I burnt what I cooked. It happens. Yesterday on the grill (flank steak…charred to a show leather state) and today in the rotisserie (Chicken thighs turned blackened hockey pucks). Why? Not paying attention. Busy with life as usual but I have been wanting to write about eggs, so I scrambled a couple. Yep, that little white orb full of goodness.
Let’s start with a discussion of my first encounter with Parisian scrambled eggs. First, you have to get to Paris, then you have to have them cooked at the Four Seasons, George V. Seriously, you already know you are not going to have just any scrambled eggs. Order them at 18 euros a pop (or have someone else order them so they can pay for them). Cooked in a traditional French manner, the eggs are whipped before going into a double boiler. Stirred ever so gently, adding melted butter a teaspoon at a time. Gently stir, until you get light, small yellow curds. It’s actually an intense, long process (longer than a music video) that we don’t see in the States. (At least, I never have.) By using, low heat under the double boiler, it creates the most insanely, decadent taste and mouth-feel ever. Luscious, rich, creamy, buttery….truly a Godly preparation. Serve with a warmed baguette and maybe, if you are Rockfeller, some caviar for dinner. Heaven.
Now let’s fly south to my favorite area of Italy, Umbria, the heart as it’s called and the only area of the country that is not bordered by water. It’s a stunningly, verdant low-lying mountainous region with medeival walled towns hanging form the sides of cliffs such as Spello and Montefalco. Down in the valley floor which would be Assisi and Bevagna and also vineyards and farms. The stretch of towns which include Spoleto, Norcia, Foligno and Trevi is also known as “La Strada di Sagrantino”, the delicious grape varietal made popular in the states by Arnaldo Caprai Wines, a public relations client that I which had brought me to the area.
While working with the homebase of Montefalco is where I discovered Umbrian eggs. The eggs are laid by just your garden variety Italian chickens and essentially fed a diet of whole grains, grown in the area. (This is a testament to Slow Food and local food production) These birds produce a bright, orangey-colored yolk that is slightly thicker than the American variety. At first glance, I questioned the hosts at the small hotel where we were staying, an Italianate home coverted to a bed & breakfast, “Where did you get these eggs?” And their reply was at the local farmers market. The color was so bright and a little disconcerting, as I thought they were produced by leftover radioactive chickens flown in from Chernobyl. They are the color of the African sunset and are really something to behold. For me, it’s the 9th World Wonder. Served with a variety of “norcineria” or Italian charcuterie (mortadella, salumi) and an Italian bread or tossed in pasta, like Pasta alla Cabonnara, a gentle feast for the senses.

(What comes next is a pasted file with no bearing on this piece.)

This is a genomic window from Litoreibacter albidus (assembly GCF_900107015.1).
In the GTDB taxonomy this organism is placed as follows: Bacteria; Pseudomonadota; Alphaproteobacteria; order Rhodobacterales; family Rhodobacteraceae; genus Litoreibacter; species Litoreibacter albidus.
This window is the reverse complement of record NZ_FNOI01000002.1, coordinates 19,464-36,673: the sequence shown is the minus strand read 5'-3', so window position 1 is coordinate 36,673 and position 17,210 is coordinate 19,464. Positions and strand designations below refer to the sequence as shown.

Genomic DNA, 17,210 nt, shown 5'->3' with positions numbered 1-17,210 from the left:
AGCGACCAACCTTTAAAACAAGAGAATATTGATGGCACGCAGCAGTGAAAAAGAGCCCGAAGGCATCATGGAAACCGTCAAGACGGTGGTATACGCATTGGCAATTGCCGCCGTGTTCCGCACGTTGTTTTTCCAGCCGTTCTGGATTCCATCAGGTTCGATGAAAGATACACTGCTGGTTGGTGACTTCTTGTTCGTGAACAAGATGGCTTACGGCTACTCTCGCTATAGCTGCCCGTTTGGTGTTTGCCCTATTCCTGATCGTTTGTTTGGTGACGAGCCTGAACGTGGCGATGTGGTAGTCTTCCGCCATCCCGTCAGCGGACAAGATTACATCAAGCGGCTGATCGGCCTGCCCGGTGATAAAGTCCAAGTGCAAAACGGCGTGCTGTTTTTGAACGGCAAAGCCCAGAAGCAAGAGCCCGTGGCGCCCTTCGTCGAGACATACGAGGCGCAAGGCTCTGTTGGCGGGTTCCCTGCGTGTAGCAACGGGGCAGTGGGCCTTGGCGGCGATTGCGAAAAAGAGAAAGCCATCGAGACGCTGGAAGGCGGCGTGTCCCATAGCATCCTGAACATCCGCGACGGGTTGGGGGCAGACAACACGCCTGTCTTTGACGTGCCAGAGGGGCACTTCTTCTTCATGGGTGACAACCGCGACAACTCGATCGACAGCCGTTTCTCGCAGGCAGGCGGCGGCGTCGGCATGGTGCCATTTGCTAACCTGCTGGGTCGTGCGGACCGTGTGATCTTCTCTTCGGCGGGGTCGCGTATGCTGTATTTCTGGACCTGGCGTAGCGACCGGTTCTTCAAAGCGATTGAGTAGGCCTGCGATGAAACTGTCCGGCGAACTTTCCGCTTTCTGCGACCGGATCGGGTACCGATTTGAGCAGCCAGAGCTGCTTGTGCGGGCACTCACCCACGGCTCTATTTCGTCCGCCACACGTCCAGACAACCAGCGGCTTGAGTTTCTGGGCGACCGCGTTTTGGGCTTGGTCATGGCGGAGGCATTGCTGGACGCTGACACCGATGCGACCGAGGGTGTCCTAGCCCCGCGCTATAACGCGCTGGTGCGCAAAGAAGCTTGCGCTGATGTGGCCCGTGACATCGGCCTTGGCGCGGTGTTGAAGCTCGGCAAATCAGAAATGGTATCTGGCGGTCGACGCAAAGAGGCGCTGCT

I’ve had more experiences eating eggs, scrambled, fried, Spanish Tortillas, Filipino bulut (disgusting) but these two or the most serene when I think of some of my eating egg experiences and I just wanted to share. 🙂
Making French Scrambled Eggs
YOU WILL NEED:
4 Eggs (brought to room temperature)
5 pounds of butter (Kidding!) 4 (Joking) Seriously, 1 stick of melted butter
White Pepper and salt (I kind of insist on the white pepper for this as the black specks interfere with the beauty of the curds. Sorry, we all get a little anal about different things.)
SPECIAL EQUIPMENT: A double boiler.
1. Put two melted tablespoons over low heat in the top of the double boiler.
2. Scramble together eggs, cooled and melted butter, salt and pepper until the whites and yolks are completely combined.
3. Slowly pour the eggs into the double boiler and stir with a wooden spoon as the butter melts. Continue stirring, scraping the bottom and sides of the pan, until the eggs have thickened into soft, creamy curds. Oh about 10 to 15 minutes. Serve on warm plates as you want the eggs to still cook while heading to the table. Also, have really good bread around to scrape up what you didn’t shovel into your mouth. BEST EGGS EVER.